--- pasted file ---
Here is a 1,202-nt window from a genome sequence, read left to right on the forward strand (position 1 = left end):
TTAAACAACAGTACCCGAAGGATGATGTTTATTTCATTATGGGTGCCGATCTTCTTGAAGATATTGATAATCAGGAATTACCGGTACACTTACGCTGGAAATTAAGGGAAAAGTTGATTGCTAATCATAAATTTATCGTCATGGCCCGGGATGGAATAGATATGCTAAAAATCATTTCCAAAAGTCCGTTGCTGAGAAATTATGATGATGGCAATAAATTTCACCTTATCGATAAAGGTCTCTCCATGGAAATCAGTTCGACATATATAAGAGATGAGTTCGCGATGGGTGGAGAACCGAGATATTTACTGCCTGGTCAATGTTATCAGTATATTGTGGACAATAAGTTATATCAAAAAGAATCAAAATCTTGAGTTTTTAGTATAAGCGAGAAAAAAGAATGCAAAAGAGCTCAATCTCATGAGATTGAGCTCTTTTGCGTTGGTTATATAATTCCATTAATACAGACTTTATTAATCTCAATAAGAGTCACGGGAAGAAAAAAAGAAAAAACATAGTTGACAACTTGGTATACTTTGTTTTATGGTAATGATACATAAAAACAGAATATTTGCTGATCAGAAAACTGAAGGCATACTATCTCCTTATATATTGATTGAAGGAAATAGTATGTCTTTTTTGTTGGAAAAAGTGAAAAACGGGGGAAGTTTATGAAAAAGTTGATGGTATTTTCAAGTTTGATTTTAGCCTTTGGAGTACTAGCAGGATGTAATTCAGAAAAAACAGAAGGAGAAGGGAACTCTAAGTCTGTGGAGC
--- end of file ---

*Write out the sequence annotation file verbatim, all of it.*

Here is a 1,202-nt window from a genome sequence, read left to right on the forward strand (position 1 = left end):
TTAAACAACAGTACCCGAAGGATGATGTTTATTTCATTATGGGTGCCGATCTTCTTGAAGATATTGATAATCAGGAATTACCGGTACACTTACGCTGGAAATTAAGGGAAAAGTTGATTGCTAATCATAAATTTATCGTCATGGCCCGGGATGGAATAGATATGCTAAAAATCATTTCCAAAAGTCCGTTGCTGAGAAATTATGATGATGGCAATAAATTTCACCTTATCGATAAAGGTCTCTCCATGGAAATCAGTTCGACATATATAAGAGATGAGTTCGCGATGGGTGGAGAACCGAGATATTTACTGCCTGGTCAATGTTATCAGTATATTGTGGACAATAAGTTATATCAAAAAGAATCAAAATCTTGAGTTTTTAGTATAAGCGAGAAAAAAGAATGCAAAAGAGCTCAATCTCATGAGATTGAGCTCTTTTGCGTTGGTTATATAATTCCATTAATACAGACTTTATTAATCTCAATAAGAGTCACGGGAAGAAAAAAAGAAAAAACATAGTTGACAACTTGGTATACTTTGTTTTATGGTAATGATACATAAAAACAGAATATTTGCTGATCAGAAAACTGAAGGCATACTATCTCCTTATATATTGATTGAAGGAAATAGTATGTCTTTTTTGTTGGAAAAAGTGAAAAACGGGGGAAGTTTATGAAAAAGTTGATGGTATTTTCAAGTTTGATTTTAGCCTTTGGAGTACTAGCAGGATGTAATTCAGAAAAAACAGAAGGAGAAGGGAACTCTAAGTCTGTGGAGC